Starting from the radiative transport equation we derive the scaling relationships that enable a single Monte Carlo (MC) simulation to predict the spatially- and temporally-resolved reflectance from homogeneous semi-infinite media with arbitrary scattering and absorption coefficients. This derivation shows that a rigorous application of this single Monte Carlo (sMC) approach requires the rescaling to be done individually for each photon biography. We examine the accuracy of the sMC method when processing simulations on an individual photon basis and also demonstrate the use of adaptive binning and interpolation using non-uniform rational B-splines (NURBS) to achieve order of magnitude reductions in the relative error as compared to the use of uniform binning and linear interpolation. This improved implementation for sMC simulation serves as a fast and accurate solver to address both forward and inverse problems and is available for use at http://www.virtualphotonics.org/.

Martinelli, Michele; Gardner, Adam; Cuccia, David; Hayakawa, Carole; Spanier, Jerome; Venugopalan, Vasan

2011-01-01

207

Analysis of single Monte Carlo methods for prediction of reflectance from turbid media.

Starting from the radiative transport equation we derive the scaling relationships that enable a single Monte Carlo (MC) simulation to predict the spatially- and temporally-resolved reflectance from homogeneous semi-infinite media with arbitrary scattering and absorption coefficients. This derivation shows that a rigorous application of this single Monte Carlo (sMC) approach requires the rescaling to be done individually for each photon biography. We examine the accuracy of the sMC method when processing simulations on an individual photon basis and also demonstrate the use of adaptive binning and interpolation using non-uniform rational B-splines (NURBS) to achieve order of magnitude reductions in the relative error as compared to the use of uniform binning and linear interpolation. This improved implementation for sMC simulation serves as a fast and accurate solver to address both forward and inverse problems and is available for use at http://www.virtualphotonics.org/. PMID:21996904

Martinelli, Michele; Gardner, Adam; Cuccia, David; Hayakawa, Carole; Spanier, Jerome; Venugopalan, Vasan

2011-09-26

208

Application of Monte Carlo method for analyzing reference involute's measurement accuracy

NASA Astrophysics Data System (ADS)

In all accuracy indexes of gears, measurement of involute tooth profile's error is a difficult technical problem. A doubledisc instrument for measuring involute is introduced, which can be used to measure reference involute. The main errors sources of the instrument are analyzed, and all measurement errors are simulated by Mont-Carlo method. After analyzing error sequence, the double disc instrument's measurement uncertainty is 0.45?m when measuring gear (m=4, z=30, ?=20°), which is less than the value evaluated by GUM method, and more reliable and accurate.

Lou, Zhifeng; Wang, Liding

2010-08-01

209

An overview of spatial microscopic and accelerated kinetic Monte Carlo methods

NASA Astrophysics Data System (ADS)

The microscopic spatial kinetic Monte Carlo (KMC) method has been employed extensively in materials modeling. In this review paper, we focus on different traditional and multiscale KMC algorithms, challenges associated with their implementation, and methods developed to overcome these challenges. In the first part of the paper, we compare the implementation and computational cost of the null-event and rejection-free microscopic KMC algorithms. A firmer and more general foundation of the null-event KMC algorithm is presented. Statistical equivalence between the null-event and rejection-free KMC algorithms is also demonstrated. Implementation and efficiency of various search and update algorithms, which are at the heart of all spatial KMC simulations, are outlined and compared via numerical examples. In the second half of the paper, we review various spatial and temporal multiscale KMC methods, namely, the coarse-grained Monte Carlo (CGMC), the stochastic singular perturbation approximation, and the ?-leap methods, introduced recently to overcome the disparity of length and time scales and the one-at-a time execution of events. The concepts of the CGMC and the ?-leap methods, stochastic closures, multigrid methods, error associated with coarse-graining, a posteriori error estimates for generating spatially adaptive coarse-grained lattices, and computational speed-up upon coarse-graining are illustrated through simple examples from crystal growth, defect dynamics, adsorption desorption, surface diffusion, and phase transitions.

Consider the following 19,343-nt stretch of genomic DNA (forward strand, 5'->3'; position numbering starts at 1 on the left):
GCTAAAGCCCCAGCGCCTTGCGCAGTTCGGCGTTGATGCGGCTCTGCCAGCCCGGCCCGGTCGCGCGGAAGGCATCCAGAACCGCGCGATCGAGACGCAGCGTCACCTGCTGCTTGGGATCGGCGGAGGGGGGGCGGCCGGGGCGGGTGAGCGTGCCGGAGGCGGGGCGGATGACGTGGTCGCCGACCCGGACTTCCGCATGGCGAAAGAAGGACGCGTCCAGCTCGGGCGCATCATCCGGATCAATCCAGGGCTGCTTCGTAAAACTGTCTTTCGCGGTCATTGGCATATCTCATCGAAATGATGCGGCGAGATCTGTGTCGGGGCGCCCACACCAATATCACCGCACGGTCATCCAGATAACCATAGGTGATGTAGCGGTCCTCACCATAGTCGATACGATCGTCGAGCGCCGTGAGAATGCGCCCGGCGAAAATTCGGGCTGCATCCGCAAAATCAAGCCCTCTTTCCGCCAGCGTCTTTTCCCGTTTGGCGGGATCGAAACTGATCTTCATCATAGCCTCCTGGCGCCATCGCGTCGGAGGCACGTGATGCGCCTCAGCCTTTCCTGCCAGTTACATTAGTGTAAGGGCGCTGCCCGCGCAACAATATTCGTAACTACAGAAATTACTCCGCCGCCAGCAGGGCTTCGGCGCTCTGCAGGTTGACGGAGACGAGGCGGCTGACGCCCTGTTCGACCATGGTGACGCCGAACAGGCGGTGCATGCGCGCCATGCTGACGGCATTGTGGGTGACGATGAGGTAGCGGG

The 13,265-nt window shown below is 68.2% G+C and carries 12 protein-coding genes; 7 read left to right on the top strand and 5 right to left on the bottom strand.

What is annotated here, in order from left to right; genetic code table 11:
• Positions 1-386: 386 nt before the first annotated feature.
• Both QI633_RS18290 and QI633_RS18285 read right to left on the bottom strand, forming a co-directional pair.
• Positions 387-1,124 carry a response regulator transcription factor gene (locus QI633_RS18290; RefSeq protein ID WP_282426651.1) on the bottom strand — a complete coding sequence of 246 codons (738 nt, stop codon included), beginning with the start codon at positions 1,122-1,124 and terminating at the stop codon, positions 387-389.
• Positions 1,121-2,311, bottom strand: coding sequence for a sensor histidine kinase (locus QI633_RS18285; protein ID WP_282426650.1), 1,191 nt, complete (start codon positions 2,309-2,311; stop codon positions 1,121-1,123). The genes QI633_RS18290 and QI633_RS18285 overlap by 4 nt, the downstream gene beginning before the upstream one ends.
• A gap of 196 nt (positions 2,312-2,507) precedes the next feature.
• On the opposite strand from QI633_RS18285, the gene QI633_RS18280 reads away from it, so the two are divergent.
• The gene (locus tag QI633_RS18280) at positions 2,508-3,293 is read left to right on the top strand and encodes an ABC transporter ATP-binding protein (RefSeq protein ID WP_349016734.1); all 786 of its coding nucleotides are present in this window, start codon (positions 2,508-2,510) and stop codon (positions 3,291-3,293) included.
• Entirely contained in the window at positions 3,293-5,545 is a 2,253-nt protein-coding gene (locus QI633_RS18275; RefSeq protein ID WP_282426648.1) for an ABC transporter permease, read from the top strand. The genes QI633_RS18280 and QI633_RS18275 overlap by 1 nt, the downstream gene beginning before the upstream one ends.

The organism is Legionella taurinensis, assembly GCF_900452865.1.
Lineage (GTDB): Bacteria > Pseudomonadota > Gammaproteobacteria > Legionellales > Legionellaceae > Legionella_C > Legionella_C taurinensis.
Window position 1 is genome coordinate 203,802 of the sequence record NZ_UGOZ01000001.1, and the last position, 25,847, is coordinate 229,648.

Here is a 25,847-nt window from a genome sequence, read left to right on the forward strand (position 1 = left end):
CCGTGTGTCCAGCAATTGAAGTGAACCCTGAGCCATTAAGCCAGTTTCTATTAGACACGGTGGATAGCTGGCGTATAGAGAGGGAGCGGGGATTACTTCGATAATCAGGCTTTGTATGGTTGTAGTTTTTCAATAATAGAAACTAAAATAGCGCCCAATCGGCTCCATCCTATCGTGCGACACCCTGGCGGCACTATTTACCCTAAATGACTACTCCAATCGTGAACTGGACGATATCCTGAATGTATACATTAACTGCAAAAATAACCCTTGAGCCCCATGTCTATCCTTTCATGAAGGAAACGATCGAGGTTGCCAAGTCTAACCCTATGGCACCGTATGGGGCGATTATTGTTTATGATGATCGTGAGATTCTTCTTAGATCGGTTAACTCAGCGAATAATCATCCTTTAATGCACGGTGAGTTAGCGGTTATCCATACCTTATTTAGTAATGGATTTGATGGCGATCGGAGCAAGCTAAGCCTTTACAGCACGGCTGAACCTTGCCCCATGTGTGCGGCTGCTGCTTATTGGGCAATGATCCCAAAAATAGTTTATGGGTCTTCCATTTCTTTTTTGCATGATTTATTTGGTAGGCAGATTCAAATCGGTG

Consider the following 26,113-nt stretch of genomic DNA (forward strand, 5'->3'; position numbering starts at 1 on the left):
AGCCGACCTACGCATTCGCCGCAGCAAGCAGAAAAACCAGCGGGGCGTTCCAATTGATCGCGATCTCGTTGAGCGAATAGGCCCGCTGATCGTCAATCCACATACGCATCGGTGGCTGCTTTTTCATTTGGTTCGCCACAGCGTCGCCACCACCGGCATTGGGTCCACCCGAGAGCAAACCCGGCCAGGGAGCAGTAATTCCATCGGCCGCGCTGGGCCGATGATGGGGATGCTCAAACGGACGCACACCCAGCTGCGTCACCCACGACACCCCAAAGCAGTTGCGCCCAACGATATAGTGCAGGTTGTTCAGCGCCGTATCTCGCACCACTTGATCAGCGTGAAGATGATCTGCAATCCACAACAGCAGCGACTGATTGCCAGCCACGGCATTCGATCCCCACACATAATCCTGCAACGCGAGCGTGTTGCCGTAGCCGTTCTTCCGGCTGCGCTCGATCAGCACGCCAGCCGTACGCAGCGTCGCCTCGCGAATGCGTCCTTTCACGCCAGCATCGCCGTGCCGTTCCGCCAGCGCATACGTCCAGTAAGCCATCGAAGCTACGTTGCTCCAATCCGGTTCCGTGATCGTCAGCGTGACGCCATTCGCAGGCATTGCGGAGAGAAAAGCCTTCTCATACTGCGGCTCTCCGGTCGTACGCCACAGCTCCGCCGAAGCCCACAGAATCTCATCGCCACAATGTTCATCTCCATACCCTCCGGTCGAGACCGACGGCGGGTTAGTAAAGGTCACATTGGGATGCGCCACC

Chatterjee, Abhijit; Vlachos, Dionisios G.

2007-07-01

210

Sequential Monte Carlo estimation on point processes has been successfully applied to predict the movement from neural activity. However, there exist some issues along with this method such as the simplified tuning model and the high computational complexity, which may degenerate the decoding performance of motor brain machine interfaces. In this paper, we adopt a general tuning model which takes recent ensemble activity into account. The goodness-of-fit analysis demonstrates that the proposed model can predict the neuronal response more accurately than the one only depending on kinematics. A new sequential Monte Carlo algorithm based on the proposed model is constructed. The algorithm can significantly reduce the root mean square error of decoding results, which decreases 23.6% in position estimation. In addition, we accelerate the decoding speed by implementing the proposed algorithm in a massive parallel manner on GPU. The results demonstrate that the spike trains can be decoded as point process in real time even with 8000 particles or 300 neurons, which is over 10 times faster than the serial implementation. The main contribution of our work is to enable the sequential Monte Carlo algorithm with point process observation to output the movement estimation much faster and more accurately.